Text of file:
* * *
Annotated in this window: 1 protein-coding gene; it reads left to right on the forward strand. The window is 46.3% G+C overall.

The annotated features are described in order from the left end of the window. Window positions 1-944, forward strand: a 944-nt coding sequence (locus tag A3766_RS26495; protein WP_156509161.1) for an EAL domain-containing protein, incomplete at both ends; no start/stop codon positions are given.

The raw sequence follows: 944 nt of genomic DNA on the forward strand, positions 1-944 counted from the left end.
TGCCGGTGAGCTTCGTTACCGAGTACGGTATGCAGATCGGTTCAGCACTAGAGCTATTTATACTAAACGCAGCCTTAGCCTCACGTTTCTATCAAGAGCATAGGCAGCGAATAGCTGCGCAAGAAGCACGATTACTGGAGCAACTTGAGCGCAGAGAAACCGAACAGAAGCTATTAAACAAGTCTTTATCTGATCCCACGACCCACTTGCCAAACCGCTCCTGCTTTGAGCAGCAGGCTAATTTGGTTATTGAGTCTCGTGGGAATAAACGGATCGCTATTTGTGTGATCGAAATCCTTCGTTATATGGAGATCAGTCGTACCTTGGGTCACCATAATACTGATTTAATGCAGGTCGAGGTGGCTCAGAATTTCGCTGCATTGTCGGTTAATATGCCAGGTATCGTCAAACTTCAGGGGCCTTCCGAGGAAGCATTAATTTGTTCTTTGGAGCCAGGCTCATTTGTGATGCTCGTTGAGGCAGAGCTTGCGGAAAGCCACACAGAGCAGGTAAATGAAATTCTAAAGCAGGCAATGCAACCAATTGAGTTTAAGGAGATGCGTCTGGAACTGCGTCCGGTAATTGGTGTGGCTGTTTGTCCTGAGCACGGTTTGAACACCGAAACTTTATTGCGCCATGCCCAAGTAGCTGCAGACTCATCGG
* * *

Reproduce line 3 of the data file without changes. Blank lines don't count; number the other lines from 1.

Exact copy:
The raw sequence follows: 944 nt of genomic DNA on the forward strand, positions 1-944 counted from the left end.